Normal routine before trucking was to get up before the rest of the household, brew a pot of coffee, settle down with a cross stitch picture I was working on for about 45 minutes before it was time for the rest of the house to wake.  Next get everyone going in the right direction and I would head off to work.  After work I was taking care of the house, chores with all of our animals, prepare supper, and spend quality time with family, and then repeat.  That is the simplified version.  Then this all changed as our darn girls grew up and left for college.  No more normalcies in our house as our lives revolved around the girls and their activities.  It was time to change and we might as well make a big change. 
 

Now when I wake up in the morning if Bob has parked in the middle of the night "Where in the world is that bathroom?  This is really a dilemma as many of the parking lots are huge and as I step out of the truck, which way do I go "Right or Left?"  I then start scanning the sky looking for a sign and start walking.  I do not walk between trailers; I stick to the lit roadway.  What a change from walking out of the bedroom with my eyes closed to across the hallway into nice private bathroom.
 
Remember earlier when I discussed the leisurely way I would start my day?  Now when it is time to switch drivers, Bob wakes me about 15 minutes before it is time for me to drive and I start brewing my coffee.  Most of our loads do not allow us to stop for a leisurely breakfast and time to slowly wake up.  I brew my coffee, I fix a hot tea, I gather up a handheld breakfast, gather up my phone and headsets, and get prepared to drive.  If we are parked I have two choices, either go to the front of the truck wrapped in coats or blankets in the winter, or in the summer place a fan so it will blow in the cab of the truck as I shut the curtains or go inside the truck stop with my computer to have breakfast.  If I stay in the cab of the truck I will swivel the drivers seat, sip on my coffee, and work on the computer quietly while Bob sleeps.  Either way it is not the same as padding into the kitchen in my slippers to brew coffee and then settle myself in the living room for a few minutes of quiet time.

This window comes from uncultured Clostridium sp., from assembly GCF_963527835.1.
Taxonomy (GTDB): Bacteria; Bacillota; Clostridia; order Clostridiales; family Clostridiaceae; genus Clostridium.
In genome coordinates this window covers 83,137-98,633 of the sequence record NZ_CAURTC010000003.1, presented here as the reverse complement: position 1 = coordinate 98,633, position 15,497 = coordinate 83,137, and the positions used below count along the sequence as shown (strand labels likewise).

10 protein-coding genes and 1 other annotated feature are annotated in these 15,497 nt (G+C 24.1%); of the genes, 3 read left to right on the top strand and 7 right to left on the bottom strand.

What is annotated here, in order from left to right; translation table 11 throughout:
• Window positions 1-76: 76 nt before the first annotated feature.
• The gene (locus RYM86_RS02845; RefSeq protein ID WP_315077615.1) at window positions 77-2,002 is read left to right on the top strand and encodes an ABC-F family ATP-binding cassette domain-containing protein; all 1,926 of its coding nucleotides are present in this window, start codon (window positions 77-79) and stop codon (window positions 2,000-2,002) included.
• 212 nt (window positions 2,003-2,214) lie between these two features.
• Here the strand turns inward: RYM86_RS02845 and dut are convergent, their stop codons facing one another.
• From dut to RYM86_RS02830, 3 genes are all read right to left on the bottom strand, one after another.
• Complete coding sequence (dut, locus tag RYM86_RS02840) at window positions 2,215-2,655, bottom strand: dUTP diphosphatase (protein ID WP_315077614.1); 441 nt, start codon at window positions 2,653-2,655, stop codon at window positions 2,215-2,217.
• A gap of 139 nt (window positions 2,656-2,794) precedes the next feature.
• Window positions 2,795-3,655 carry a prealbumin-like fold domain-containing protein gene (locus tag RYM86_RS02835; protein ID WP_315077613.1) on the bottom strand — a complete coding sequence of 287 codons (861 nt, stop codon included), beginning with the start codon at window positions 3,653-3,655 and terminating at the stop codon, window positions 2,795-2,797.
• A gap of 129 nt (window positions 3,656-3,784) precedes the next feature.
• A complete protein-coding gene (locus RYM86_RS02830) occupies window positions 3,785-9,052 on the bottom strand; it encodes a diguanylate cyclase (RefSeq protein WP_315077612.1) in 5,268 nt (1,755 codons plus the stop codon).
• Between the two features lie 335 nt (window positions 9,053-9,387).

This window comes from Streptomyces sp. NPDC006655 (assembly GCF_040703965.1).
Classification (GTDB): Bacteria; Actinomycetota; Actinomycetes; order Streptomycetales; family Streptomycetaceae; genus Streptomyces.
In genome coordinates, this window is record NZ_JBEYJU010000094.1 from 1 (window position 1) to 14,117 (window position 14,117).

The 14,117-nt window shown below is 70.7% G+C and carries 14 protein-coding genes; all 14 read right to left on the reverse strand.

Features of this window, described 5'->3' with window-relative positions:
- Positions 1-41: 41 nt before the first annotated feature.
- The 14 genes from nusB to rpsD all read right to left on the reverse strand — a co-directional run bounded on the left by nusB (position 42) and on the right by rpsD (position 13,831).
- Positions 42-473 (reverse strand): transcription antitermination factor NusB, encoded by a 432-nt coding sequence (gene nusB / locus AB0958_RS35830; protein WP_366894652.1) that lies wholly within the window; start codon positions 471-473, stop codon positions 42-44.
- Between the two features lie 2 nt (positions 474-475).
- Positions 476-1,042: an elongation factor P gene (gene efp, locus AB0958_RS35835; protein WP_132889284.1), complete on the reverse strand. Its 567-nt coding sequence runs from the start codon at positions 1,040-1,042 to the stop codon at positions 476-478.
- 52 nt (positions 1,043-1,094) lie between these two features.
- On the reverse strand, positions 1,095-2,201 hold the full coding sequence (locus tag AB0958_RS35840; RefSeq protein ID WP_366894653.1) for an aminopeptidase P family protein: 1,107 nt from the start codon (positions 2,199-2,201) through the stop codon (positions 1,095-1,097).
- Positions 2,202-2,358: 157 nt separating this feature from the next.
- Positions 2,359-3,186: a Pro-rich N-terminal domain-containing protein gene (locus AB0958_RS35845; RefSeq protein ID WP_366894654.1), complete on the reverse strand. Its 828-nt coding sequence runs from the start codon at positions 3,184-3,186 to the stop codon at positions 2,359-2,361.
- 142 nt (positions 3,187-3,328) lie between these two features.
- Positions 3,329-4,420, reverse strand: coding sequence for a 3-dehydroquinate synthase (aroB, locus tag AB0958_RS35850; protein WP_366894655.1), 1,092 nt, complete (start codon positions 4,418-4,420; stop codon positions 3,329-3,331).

On some loads it is possible for Bob to quit driving and I can get a few hours of sleep with the truck sitting still before I need to get up head out towards either our pickup or delivery.  Now I have a dilemma "Where is the world is the interstate?" the GPS helps if I can find the exit to the truck stop.  Sometimes I sit and watch to see if another truck is leaving and I follow them hoping they are not going to fuel, and other times I drive around aimlessly looking for a sign.  Sometimes if I see someone that early in the morning that looks coherent and I do not mind getting that "Are you insane?" type stare I will ask them how to get out of the truck stop.  This is usually a last ditch effort as it takes too long to explain why I have no clue where I am.   Sometimes I do not even know what state we are in... but I can get the GPS to tell me that before I start my day.  The GPS also tells me what direction I am going to get to my destination.  Before trucking I had an excellent sense of direction, now when I am not the one that pulled into stop, I find that my sense of direction is backwards.  It is almost a sick feeling until I get myself turned 180 degrees and I am back on track.  I have learned not to argue with the GPS in these directional situations as I always lose.